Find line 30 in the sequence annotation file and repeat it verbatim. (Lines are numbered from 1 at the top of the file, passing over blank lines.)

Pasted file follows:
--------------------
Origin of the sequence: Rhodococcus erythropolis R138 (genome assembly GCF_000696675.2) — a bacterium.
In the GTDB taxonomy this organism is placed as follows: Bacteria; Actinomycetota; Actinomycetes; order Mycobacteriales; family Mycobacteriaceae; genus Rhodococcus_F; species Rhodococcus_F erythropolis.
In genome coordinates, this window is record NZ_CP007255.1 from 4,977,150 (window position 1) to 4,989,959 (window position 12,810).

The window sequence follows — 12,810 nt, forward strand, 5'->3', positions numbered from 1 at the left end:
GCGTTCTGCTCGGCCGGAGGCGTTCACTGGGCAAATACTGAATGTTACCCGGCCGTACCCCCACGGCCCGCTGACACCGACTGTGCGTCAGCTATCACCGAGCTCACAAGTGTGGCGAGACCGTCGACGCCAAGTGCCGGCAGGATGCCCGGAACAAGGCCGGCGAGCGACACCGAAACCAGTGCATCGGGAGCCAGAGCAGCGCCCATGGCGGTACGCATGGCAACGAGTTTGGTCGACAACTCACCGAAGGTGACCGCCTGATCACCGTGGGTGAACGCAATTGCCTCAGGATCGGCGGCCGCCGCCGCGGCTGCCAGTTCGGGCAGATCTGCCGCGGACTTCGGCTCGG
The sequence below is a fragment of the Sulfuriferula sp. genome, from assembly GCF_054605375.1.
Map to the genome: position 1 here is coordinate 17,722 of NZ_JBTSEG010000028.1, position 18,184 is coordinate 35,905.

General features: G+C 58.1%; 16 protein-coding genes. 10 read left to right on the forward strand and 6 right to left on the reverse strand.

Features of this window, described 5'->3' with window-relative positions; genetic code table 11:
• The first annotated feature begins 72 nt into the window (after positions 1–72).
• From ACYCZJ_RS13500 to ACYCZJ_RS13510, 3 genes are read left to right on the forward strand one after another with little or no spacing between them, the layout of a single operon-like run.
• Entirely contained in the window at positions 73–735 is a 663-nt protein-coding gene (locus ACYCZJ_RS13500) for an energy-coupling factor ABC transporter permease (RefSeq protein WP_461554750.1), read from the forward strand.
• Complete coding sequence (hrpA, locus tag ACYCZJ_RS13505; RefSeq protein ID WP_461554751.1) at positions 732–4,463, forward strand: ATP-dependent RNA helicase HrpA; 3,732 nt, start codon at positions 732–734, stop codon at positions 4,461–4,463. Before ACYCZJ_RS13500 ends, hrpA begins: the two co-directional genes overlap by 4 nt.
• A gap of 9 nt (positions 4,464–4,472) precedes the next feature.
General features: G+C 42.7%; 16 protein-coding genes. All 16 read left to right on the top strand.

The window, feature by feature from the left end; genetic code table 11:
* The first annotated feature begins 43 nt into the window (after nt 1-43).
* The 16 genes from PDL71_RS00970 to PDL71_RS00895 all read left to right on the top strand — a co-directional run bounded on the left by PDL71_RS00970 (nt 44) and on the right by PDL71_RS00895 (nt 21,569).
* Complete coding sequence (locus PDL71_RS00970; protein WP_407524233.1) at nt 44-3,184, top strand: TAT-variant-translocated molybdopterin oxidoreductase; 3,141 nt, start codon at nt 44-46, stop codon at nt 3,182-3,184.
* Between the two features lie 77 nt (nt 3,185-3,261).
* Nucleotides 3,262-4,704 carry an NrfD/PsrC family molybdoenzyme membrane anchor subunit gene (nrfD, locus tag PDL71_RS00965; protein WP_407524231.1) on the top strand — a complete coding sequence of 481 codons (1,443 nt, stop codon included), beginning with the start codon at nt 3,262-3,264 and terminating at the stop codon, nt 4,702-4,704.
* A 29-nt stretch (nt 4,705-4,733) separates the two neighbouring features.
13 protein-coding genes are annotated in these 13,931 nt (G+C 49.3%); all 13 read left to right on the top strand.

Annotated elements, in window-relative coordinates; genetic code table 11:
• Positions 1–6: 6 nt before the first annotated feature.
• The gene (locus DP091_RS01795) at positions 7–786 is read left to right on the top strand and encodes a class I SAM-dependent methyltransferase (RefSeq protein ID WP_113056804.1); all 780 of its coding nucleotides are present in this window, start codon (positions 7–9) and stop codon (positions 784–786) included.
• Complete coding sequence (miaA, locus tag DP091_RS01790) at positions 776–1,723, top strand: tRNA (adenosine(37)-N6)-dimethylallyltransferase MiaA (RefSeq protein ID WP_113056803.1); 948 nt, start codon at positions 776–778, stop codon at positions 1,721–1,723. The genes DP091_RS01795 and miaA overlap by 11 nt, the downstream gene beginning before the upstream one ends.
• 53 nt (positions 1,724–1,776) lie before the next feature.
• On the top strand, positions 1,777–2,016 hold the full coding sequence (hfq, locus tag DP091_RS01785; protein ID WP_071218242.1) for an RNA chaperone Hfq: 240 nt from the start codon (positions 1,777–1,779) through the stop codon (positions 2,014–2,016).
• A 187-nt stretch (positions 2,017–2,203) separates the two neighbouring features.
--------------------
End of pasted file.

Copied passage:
• A 187-nt stretch (positions 2,017–2,203) separates the two neighbouring features.